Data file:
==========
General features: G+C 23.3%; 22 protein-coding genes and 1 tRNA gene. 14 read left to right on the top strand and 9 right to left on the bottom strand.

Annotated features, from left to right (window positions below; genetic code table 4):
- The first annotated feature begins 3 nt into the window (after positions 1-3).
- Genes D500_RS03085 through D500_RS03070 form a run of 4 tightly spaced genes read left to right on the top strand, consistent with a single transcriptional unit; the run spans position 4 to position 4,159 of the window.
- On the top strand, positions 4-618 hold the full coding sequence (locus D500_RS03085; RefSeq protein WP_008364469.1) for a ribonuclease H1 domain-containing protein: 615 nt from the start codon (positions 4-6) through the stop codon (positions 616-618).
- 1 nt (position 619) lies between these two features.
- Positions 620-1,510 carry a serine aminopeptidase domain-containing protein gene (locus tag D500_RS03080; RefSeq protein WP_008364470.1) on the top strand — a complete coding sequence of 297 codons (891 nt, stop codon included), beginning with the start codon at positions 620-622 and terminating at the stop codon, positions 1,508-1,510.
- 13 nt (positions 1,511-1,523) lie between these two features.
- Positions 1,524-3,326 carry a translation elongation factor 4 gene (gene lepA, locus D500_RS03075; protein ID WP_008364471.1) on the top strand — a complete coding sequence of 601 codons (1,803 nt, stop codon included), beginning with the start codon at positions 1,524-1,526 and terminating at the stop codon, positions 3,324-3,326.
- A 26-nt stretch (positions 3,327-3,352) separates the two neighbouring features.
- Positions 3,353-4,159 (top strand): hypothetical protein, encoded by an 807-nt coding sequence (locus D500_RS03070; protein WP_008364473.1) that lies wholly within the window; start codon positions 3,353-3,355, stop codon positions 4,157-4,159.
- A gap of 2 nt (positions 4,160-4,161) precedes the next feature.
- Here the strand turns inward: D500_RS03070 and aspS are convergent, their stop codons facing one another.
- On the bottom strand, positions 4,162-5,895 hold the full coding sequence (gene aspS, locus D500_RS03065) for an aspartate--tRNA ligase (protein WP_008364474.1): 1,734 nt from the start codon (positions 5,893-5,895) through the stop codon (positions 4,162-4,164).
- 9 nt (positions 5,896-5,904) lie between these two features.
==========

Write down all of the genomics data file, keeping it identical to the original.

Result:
General features: G+C 23.3%; 22 protein-coding genes and 1 tRNA gene. 14 read left to right on the top strand and 9 right to left on the bottom strand.

Annotated features, from left to right (window positions below; genetic code table 4):
- The first annotated feature begins 3 nt into the window (after positions 1-3).
- Genes D500_RS03085 through D500_RS03070 form a run of 4 tightly spaced genes read left to right on the top strand, consistent with a single transcriptional unit; the run spans position 4 to position 4,159 of the window.
- On the top strand, positions 4-618 hold the full coding sequence (locus D500_RS03085; RefSeq protein WP_008364469.1) for a ribonuclease H1 domain-containing protein: 615 nt from the start codon (positions 4-6) through the stop codon (positions 616-618).
- 1 nt (position 619) lies between these two features.
- Positions 620-1,510 carry a serine aminopeptidase domain-containing protein gene (locus tag D500_RS03080; RefSeq protein WP_008364470.1) on the top strand — a complete coding sequence of 297 codons (891 nt, stop codon included), beginning with the start codon at positions 620-622 and terminating at the stop codon, positions 1,508-1,510.
- 13 nt (positions 1,511-1,523) lie between these two features.
- Positions 1,524-3,326 carry a translation elongation factor 4 gene (gene lepA, locus D500_RS03075; protein ID WP_008364471.1) on the top strand — a complete coding sequence of 601 codons (1,803 nt, stop codon included), beginning with the start codon at positions 1,524-1,526 and terminating at the stop codon, positions 3,324-3,326.
- A 26-nt stretch (positions 3,327-3,352) separates the two neighbouring features.
- Positions 3,353-4,159 (top strand): hypothetical protein, encoded by an 807-nt coding sequence (locus D500_RS03070; protein WP_008364473.1) that lies wholly within the window; start codon positions 3,353-3,355, stop codon positions 4,157-4,159.
- A gap of 2 nt (positions 4,160-4,161) precedes the next feature.
- Here the strand turns inward: D500_RS03070 and aspS are convergent, their stop codons facing one another.
- On the bottom strand, positions 4,162-5,895 hold the full coding sequence (gene aspS, locus D500_RS03065) for an aspartate--tRNA ligase (protein WP_008364474.1): 1,734 nt from the start codon (positions 5,893-5,895) through the stop codon (positions 4,162-4,164).
- 9 nt (positions 5,896-5,904) lie between these two features.